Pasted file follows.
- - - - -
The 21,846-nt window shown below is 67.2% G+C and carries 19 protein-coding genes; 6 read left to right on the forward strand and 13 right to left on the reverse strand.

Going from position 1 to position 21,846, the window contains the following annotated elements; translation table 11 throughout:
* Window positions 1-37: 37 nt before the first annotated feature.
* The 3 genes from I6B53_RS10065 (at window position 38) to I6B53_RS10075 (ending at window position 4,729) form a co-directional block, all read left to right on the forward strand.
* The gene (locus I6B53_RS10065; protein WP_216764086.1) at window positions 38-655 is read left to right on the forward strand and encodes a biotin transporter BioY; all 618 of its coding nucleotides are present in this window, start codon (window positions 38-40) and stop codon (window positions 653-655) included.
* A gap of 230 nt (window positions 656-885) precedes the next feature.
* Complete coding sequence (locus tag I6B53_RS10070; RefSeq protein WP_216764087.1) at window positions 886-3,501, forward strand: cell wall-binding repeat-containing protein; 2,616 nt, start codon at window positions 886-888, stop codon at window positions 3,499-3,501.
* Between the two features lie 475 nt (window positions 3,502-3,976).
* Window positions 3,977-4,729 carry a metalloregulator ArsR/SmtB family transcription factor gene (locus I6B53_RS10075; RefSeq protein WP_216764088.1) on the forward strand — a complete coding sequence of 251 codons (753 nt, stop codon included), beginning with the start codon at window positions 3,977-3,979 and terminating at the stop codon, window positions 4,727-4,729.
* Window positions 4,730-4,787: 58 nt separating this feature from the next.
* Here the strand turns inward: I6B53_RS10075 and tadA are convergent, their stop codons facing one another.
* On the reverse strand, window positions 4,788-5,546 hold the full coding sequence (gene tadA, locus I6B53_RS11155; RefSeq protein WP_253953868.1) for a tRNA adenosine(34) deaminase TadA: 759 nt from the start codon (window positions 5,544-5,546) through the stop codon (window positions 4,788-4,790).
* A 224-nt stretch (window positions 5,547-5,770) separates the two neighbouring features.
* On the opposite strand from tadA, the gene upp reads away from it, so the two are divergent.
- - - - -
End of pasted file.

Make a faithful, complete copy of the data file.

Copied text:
The 21,846-nt window shown below is 67.2% G+C and carries 19 protein-coding genes; 6 read left to right on the forward strand and 13 right to left on the reverse strand.

Going from position 1 to position 21,846, the window contains the following annotated elements; translation table 11 throughout:
* Window positions 1-37: 37 nt before the first annotated feature.
* The 3 genes from I6B53_RS10065 (at window position 38) to I6B53_RS10075 (ending at window position 4,729) form a co-directional block, all read left to right on the forward strand.
* The gene (locus I6B53_RS10065; protein WP_216764086.1) at window positions 38-655 is read left to right on the forward strand and encodes a biotin transporter BioY; all 618 of its coding nucleotides are present in this window, start codon (window positions 38-40) and stop codon (window positions 653-655) included.
* A gap of 230 nt (window positions 656-885) precedes the next feature.
* Complete coding sequence (locus tag I6B53_RS10070; RefSeq protein WP_216764087.1) at window positions 886-3,501, forward strand: cell wall-binding repeat-containing protein; 2,616 nt, start codon at window positions 886-888, stop codon at window positions 3,499-3,501.
* Between the two features lie 475 nt (window positions 3,502-3,976).
* Window positions 3,977-4,729 carry a metalloregulator ArsR/SmtB family transcription factor gene (locus I6B53_RS10075; RefSeq protein WP_216764088.1) on the forward strand — a complete coding sequence of 251 codons (753 nt, stop codon included), beginning with the start codon at window positions 3,977-3,979 and terminating at the stop codon, window positions 4,727-4,729.
* Window positions 4,730-4,787: 58 nt separating this feature from the next.
* Here the strand turns inward: I6B53_RS10075 and tadA are convergent, their stop codons facing one another.
* On the reverse strand, window positions 4,788-5,546 hold the full coding sequence (gene tadA, locus I6B53_RS11155; RefSeq protein WP_253953868.1) for a tRNA adenosine(34) deaminase TadA: 759 nt from the start codon (window positions 5,544-5,546) through the stop codon (window positions 4,788-4,790).
* A 224-nt stretch (window positions 5,547-5,770) separates the two neighbouring features.
* On the opposite strand from tadA, the gene upp reads away from it, so the two are divergent.